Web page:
As Fletcher says, the big unanswered question is who will pay for online journalism, most of which could initially be had for free. Two possible answers suggest themselves: that it will be paid for out of advertising, or else by subscription.

The advertising option is a tough one, for online advertisers have other options, such as Yahoo and Facebook, which are a way of reaching vast numbers of people. So unless one can reach a vast public – a feat which Mail Online seems to be in the process of achieving – one cannot hope for a very handsome revenue from this source.

But subscriptions are difficult too. People have got used to being able to get journalism for free. When The Times began to charge for online access, its online readership plummeted. Specialist publications such as the Financial Times are said to be doing well from online subscriptions, but most newspapers have to be very careful not to charge too much.

Newspaper managements are terrified that they are going bankrupt. Their natural inclination, as they attempt the awkward transition from paper to electronic publication, is to cut costs. They wish to employ many fewer journalists, and to get those who are left to do more.

As Stephen Glover, a media commentator who is also a columnist for the Daily Mail, pointed out to me, if a newspaper suddenly goes digital, it may well not be able to support much of a staff at all: “That’s the scary thing.”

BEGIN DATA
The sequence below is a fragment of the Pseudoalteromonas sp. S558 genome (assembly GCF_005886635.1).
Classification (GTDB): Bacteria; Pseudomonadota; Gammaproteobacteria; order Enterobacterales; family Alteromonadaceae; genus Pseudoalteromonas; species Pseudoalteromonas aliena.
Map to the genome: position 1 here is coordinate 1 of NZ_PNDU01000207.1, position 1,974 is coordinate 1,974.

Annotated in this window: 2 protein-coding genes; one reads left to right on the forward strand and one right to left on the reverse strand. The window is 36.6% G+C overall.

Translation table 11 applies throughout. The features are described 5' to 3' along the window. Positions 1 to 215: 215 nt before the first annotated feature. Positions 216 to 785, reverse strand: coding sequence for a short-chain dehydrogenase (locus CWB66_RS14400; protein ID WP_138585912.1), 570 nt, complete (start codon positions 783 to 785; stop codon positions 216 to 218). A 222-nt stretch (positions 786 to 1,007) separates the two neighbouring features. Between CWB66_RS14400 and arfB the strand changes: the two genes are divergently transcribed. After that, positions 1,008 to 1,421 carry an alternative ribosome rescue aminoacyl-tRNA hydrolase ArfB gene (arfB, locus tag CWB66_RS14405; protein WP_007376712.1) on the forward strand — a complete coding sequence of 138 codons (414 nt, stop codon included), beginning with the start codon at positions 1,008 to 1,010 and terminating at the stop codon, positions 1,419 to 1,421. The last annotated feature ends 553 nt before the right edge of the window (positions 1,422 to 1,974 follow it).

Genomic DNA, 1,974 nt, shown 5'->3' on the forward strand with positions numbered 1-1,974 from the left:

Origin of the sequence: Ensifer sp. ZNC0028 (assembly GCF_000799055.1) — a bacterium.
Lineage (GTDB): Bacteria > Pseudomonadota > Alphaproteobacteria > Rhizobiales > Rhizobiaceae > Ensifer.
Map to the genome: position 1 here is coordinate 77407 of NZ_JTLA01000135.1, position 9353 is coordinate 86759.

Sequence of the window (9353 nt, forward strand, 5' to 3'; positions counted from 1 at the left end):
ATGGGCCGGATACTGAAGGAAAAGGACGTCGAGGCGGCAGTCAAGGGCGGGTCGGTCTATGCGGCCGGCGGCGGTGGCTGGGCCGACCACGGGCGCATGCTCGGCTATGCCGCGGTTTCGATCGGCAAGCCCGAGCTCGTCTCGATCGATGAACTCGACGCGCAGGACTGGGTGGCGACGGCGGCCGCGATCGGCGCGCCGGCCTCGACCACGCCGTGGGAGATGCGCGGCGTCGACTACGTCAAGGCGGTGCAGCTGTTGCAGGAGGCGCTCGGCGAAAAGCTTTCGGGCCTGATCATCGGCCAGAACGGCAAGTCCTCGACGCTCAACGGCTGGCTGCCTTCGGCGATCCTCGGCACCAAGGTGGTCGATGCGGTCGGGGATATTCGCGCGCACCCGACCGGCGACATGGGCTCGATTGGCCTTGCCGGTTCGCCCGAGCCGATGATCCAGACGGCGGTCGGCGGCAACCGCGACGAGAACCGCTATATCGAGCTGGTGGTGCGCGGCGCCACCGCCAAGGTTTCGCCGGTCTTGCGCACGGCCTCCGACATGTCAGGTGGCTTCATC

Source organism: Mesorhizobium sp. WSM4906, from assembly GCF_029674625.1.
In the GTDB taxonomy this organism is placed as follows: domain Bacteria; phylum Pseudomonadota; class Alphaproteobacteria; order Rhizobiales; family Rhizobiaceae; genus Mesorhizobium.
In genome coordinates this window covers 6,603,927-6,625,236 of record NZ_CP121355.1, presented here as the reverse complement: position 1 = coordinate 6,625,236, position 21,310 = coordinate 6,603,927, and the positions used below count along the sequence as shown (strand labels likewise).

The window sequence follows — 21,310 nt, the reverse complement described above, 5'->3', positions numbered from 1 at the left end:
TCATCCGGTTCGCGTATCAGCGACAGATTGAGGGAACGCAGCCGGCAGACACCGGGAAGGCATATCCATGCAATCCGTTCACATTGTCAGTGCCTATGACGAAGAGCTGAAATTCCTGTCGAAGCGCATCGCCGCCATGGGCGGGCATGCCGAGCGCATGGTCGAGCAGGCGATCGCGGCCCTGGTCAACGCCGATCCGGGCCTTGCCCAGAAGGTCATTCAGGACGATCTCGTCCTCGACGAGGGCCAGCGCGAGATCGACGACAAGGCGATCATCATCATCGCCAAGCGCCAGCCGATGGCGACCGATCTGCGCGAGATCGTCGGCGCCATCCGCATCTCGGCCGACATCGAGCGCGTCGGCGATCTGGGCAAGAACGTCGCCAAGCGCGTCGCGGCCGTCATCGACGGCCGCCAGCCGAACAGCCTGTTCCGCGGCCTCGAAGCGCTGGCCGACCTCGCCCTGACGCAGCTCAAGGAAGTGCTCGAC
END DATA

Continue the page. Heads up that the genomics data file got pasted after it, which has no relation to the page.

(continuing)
A workaholic mentality has taken hold: a reduced staff is expected to produce more words, and to do so at pretty much any time of the day or night. There is no longer much time for research or travel or conversation or reading which may not be of immediate value, in the sense of producing an immediate piece, but which may be of enormous value in producing a better understanding of a subject.

When journalists can no longer leave their desks, they tend to know less and less about the world on which they are reporting or commenting. Foreign news can be written at a desk in London off the internet, and so can just about anything else. The problem with this way of doing things is that everything starts to seem second-hand and derivative. Even when correspondents manage to get somewhere near the action on which they are reporting, they may be under such pressure to file a round-the-clock supply of stories that to leave the place they are staying in becomes impossible.